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‘Liberation Day’ Review: An Exploration of Unconditional Humanity

4.5 Stars

Cover of George Saunders' "Liberation Day."
Cover of George Saunders' "Liberation Day." By Courtesy of Penguin Random House
By Sophia S. Pasalis, Contributing Writer

The author of 11 books, renowned short story writer George Saunders never runs out of insightful observations and nuanced social commentary. In his latest book, “Liberation Day,” Saunders set out to occupy the median between the arbitrary delineation of right and wrong, drawing out fully formed characters that speak from that murky area. He succeeds in his mission to humanize all his characters, despite their questionable actions and ways of thinking, with lucid prose.

Nine short stories make up “Liberation Day.” They wrestle with themes of political strife, economic inequality, domestic unrest, and the meaning of life. Through these stories, Saunders suggests that the past chases everyone; no one can outrun themselves or their history. In the collection’s final story, “My House,” the speaker wallows in regrets and unfulfilled desires. At death’s door, the speaker addresses his adversary in an imaginary letter: “I am all but gone. My idea of your wrongness will go with me.”

George Saunders’s greatest strength is finding humanity in every character. He draws no distinction between good and bad; rather, he operates in the space between this opposition. His characters treat each other badly, care for one another, and make sacrifices. Their decisions reverberate through their communities.

In trying to be a good mother and a good writer, the deeply unsatisfied protagonist of “The Mom of Bold Action” becomes obsessed with her own guilt after causing the injury of another character. She struggles to let go of this event, which occupies her mind through the rest of the story. Saunders captures her narcissistic guilt well. In a creative attempt to ease her conscience, she imagines the injured character offering forgiveness: “And there it was: forgiveness. That’s what forgiveness was. He was her. Being her, he got it all, saw just how the whole thing had happened.”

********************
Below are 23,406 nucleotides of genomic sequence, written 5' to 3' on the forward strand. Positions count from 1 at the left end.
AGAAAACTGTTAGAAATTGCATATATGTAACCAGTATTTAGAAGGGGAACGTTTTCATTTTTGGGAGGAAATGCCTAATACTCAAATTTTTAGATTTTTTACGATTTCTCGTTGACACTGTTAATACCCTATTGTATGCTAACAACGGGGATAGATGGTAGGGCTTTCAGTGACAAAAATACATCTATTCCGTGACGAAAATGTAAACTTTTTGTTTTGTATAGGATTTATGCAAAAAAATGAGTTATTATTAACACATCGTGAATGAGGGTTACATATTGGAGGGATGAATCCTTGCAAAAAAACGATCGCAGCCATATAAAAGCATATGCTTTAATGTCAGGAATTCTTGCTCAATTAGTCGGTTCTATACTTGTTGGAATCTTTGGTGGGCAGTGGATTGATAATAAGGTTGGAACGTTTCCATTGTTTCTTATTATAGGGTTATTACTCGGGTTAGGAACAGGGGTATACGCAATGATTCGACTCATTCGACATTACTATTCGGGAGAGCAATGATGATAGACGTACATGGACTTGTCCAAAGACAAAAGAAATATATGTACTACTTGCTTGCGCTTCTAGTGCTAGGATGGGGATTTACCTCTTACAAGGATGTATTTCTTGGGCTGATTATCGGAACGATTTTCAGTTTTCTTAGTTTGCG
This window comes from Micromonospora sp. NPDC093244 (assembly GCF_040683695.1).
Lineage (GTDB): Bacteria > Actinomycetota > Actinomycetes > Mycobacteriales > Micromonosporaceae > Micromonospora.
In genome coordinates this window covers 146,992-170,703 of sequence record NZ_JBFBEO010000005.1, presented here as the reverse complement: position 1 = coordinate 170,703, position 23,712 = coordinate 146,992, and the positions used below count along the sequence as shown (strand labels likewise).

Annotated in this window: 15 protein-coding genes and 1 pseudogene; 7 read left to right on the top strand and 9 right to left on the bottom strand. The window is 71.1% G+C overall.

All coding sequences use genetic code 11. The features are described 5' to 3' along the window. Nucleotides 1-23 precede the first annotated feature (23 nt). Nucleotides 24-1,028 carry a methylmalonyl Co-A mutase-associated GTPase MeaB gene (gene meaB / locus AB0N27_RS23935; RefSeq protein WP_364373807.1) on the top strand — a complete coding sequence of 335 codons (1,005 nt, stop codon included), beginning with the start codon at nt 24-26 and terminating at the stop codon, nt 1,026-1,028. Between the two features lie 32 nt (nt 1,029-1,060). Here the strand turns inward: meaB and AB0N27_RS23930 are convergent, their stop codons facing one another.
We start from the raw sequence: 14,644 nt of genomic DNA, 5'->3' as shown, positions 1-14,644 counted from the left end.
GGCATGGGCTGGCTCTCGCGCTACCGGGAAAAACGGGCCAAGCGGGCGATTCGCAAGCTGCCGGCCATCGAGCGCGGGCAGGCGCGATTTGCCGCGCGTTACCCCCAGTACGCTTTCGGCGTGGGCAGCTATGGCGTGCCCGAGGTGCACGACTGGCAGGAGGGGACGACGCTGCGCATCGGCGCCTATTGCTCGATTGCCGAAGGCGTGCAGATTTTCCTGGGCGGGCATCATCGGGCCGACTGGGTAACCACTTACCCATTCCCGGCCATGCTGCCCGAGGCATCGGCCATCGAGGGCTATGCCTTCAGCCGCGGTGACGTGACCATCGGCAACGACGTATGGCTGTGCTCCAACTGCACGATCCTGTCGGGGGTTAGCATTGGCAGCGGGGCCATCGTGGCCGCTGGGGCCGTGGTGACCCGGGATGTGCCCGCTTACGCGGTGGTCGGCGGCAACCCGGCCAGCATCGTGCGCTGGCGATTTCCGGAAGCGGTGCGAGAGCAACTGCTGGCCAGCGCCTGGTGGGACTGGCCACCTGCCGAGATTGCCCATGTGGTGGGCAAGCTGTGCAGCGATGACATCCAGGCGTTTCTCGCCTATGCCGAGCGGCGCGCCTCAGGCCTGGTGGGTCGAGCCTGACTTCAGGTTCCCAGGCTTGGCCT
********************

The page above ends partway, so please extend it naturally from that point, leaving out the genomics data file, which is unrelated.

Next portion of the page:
“Love Letter,” the third story in the book, is perhaps the most haunting of the collection due to its dystopian nature, restrained expression of love, and proximity to reality. The epistolary piece is written from the perspective of a grandfather to his grandson in a dystopian future. Saunders voices the grandfather’s regret about his inaction and complicity in the degraded state of the world: “Our lives had not prepared us for extremity, to mobilize or be as focused and energized as I can see, in retrospect we would have needed to be. We were not prepared to drop everything in defense of a system that was, to us, like oxygen: used constantly, never noted.”

Saunders captures the spiral of regret, made all the more intense by love and the realization that an unknowable future will continue on past one’s life. He speaks to the current political moment through the voice of the grandfather doing what he can to endorse a better future.

The characters’ comedic tendencies bring out the absurdity of their dystopian worlds. Saunders uses this humor to comment on power structures or belief systems without sounding superior. In “The Mom of Bold Action,” for instance, Saunders personifies a can opener through the voice of the protagonist trying to achieve her dreams of writing: “Why was she holding a can opener? Hmm. That could be something. ‘The Trusty Little Opener’ Gerard the Can Opener was a dreamer. He wanted to open BIG things. BIGGER things. The BIGGEST things.”

Saunders creates a lucid tone in his most absurd pieces by reducing his language to its simplest parts. He transcends conventional grammar, pushing the bounds of linguistic meaning through the alteration of structure. This process is especially apparent in “Elliot Spencer,” which follows an old man re-remembering his life after having his memory wiped:

“For as long as world is shiny new there is no death and what lovely may I not yet do?”

Ultimately, Saunders crafts an emotional and enlightening journey through the nine short stories in “Liberation Day” with a restrained and imaginative writing style, peppered with humor and wit. “Liberation Day” is a must-read that engages with many urgent questions of the present in a fundamentally human way.

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